This is why I am against helping homeowners. Guys like this have no respect for our trade.
        Hey now... not all homeowners are guys like this.

        I know that there's a whole lot more to my job that people might expect, and that's why I was hired. I expect the same from pros in other lines of work and know I've got tons to learn from them if they take the time to teach.

        I ask questions here because I value the opinions of those in the trades.

        Comment


        • #19
          Re: cutting into existing cast iron sewer pipe

          I believe if you read back through the threads you will see dog is often helpful to homeowners who ask questions without being so condescending to those they are asking advise from. Sometimes it is all about attitude and you may reap what you sow.

          Mark
          "Somewhere a Village is Missing Twelve Idiots!" - Casey Anthony

          I never lost a cent on the jobs I didn't get!

          Comment


          • #20
            Re: cutting into existing cast iron sewer pipe

            Originally posted by plumbdog10 View Post
            This is why I am against helping homeowners. Guys like this have no respect for our trade.
            Perhaps what makes so many homeowners distrust plumbers is the attitude that "oh .. we need to do that for you". How did you learn your trade? I'm sure you probably went out on a limb and made a few mistakes yourself.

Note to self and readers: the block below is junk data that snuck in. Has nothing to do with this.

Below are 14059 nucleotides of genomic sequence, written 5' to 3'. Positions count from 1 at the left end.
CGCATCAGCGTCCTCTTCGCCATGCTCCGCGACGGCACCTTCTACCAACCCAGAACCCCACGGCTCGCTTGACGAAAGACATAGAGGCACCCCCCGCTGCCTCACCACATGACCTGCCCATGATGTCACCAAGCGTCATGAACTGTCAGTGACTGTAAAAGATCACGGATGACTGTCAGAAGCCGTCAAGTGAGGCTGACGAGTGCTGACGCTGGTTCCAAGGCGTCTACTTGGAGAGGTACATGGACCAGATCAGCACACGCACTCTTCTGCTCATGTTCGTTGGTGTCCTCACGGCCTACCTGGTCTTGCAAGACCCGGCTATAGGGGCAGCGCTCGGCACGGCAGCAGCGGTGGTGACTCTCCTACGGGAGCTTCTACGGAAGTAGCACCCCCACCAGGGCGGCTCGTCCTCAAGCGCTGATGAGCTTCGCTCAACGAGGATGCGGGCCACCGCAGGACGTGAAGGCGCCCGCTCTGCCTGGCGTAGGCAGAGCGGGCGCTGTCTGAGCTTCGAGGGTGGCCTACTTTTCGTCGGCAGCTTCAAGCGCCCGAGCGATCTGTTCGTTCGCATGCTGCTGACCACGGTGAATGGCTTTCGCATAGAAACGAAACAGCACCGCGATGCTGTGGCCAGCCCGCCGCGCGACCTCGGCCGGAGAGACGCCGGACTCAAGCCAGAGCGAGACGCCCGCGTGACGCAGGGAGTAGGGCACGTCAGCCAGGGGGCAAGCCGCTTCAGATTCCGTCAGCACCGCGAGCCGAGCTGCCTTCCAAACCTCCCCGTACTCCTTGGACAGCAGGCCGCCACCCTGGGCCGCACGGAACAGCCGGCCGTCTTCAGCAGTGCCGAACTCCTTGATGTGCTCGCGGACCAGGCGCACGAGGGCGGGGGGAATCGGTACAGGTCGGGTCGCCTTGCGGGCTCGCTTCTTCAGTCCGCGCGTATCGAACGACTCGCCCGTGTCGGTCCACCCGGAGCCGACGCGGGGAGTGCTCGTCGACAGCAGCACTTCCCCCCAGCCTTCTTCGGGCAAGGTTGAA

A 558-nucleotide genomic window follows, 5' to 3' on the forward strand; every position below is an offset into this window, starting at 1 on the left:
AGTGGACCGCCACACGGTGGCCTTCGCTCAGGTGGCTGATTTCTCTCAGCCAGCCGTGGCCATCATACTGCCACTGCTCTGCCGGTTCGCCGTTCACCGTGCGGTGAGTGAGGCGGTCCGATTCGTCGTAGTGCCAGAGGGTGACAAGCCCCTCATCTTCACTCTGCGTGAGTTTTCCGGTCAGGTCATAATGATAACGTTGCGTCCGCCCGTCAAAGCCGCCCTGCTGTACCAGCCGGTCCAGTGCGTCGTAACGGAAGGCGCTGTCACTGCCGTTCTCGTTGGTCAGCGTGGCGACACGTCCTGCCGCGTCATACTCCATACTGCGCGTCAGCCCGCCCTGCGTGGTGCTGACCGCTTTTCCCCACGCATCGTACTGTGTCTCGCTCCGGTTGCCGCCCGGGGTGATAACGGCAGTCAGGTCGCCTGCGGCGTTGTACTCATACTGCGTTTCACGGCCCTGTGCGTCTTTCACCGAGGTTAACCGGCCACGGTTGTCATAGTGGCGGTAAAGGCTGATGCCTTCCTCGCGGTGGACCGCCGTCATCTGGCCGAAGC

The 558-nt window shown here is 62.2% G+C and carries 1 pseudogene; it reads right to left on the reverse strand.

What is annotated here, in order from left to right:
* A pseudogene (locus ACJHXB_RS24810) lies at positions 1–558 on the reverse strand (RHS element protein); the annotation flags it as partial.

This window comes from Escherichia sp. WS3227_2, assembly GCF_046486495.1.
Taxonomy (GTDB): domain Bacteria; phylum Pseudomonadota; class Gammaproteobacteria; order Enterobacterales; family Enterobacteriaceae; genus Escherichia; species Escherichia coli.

I own the house, I live here alone, and any mistake I make .. I'll deal with.

            When I was 16, I had to either learn to fix my car myself -- or walk. And learn, I did. Nowdays, I'd rather replace my own car parts -- even though it's under warrenty -- just because it's easier and faster than dealing with taking time off work, getting a ride, etc.

            Now the same is true with my plumbing, electrical, or whatever. I could take a few days off work to sit around to let a "sometime between 8 and 5" tradesperson into my house, and sit around while they work.

            I'm not disputing that you could get it right the first time in 1/3 the time .. but I get it one on MY time (eventually), at 1/3 the cost -- and I learn how to do it right the NEXT time. As the proverb goes .. "teach a man to fish...